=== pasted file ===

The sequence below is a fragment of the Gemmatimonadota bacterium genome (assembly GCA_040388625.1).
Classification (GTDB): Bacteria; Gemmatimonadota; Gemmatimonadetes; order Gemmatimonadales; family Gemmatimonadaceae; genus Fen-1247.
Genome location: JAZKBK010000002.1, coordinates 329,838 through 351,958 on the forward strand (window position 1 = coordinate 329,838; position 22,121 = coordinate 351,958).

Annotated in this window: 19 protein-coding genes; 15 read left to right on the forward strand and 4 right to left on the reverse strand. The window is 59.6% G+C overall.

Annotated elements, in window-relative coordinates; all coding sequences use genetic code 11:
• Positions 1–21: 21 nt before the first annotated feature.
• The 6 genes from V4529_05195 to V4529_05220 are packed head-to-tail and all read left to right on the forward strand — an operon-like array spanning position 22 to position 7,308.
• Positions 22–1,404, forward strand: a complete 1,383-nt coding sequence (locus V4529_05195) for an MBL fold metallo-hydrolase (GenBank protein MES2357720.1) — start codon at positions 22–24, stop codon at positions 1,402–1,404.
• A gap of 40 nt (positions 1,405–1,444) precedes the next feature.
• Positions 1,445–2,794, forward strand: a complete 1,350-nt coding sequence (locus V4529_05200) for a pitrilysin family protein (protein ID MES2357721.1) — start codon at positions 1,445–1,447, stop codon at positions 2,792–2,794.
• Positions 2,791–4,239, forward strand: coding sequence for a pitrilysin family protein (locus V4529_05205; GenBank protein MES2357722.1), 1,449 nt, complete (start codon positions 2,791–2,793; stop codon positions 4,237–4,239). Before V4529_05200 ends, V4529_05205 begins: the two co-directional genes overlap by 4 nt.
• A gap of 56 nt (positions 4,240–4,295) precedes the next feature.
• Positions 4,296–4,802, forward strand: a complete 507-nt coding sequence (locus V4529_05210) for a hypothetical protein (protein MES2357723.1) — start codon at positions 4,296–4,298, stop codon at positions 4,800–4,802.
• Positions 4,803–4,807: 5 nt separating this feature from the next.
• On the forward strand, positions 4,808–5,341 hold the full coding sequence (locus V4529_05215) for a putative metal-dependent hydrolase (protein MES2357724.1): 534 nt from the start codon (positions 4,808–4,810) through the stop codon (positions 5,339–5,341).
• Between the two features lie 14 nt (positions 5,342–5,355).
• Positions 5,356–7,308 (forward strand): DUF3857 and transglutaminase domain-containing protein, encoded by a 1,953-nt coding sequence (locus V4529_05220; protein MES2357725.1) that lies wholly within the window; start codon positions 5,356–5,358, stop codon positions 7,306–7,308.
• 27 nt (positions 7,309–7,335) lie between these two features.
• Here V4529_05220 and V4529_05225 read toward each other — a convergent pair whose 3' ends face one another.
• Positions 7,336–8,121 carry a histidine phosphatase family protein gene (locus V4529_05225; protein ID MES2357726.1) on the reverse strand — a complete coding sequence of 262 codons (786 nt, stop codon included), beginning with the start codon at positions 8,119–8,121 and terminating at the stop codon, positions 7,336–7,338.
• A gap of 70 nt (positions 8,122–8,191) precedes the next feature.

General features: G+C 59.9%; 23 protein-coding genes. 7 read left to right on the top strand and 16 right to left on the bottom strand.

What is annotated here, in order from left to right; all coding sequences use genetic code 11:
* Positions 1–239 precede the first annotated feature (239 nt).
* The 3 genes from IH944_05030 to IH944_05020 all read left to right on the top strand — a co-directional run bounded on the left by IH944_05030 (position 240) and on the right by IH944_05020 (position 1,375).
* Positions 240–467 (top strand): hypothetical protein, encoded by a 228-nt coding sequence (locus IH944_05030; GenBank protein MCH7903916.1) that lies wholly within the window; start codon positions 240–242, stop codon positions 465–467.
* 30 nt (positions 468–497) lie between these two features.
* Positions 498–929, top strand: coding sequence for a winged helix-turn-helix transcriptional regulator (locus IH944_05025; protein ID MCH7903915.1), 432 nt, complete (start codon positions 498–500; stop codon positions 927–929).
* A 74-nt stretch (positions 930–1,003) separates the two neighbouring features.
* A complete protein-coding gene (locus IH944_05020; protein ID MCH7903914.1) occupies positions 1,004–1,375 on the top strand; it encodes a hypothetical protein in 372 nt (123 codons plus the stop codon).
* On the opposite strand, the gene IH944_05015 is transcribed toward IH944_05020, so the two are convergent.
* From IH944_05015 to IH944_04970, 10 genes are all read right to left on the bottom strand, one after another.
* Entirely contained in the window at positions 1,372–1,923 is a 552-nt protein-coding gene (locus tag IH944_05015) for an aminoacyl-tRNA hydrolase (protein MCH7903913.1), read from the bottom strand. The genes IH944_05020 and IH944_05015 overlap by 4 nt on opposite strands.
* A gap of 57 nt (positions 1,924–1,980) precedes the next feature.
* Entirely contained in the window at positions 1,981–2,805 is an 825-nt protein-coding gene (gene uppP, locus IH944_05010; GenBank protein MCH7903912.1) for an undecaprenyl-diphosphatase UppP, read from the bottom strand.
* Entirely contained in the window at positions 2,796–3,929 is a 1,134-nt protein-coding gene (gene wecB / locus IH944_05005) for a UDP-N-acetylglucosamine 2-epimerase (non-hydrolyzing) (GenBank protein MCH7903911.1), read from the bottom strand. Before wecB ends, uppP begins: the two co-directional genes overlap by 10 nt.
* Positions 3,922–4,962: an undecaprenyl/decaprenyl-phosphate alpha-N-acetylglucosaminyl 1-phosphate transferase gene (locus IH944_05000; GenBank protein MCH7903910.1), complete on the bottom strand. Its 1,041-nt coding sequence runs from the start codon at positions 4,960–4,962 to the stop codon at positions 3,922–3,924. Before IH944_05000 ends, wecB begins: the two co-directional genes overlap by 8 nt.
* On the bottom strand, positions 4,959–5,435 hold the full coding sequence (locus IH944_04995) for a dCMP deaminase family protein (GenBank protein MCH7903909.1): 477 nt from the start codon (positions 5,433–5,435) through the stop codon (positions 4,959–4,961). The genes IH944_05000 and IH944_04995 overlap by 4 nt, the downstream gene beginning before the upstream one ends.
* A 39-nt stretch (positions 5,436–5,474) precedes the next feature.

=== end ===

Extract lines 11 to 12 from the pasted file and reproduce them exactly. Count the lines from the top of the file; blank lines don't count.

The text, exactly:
• Positions 2,791–4,239, forward strand: coding sequence for a pitrilysin family protein (locus V4529_05205; GenBank protein MES2357722.1), 1,449 nt, complete (start codon positions 2,791–2,793; stop codon positions 4,237–4,239). Before V4529_05200 ends, V4529_05205 begins: the two co-directional genes overlap by 4 nt.
• A gap of 56 nt (positions 4,240–4,295) precedes the next feature.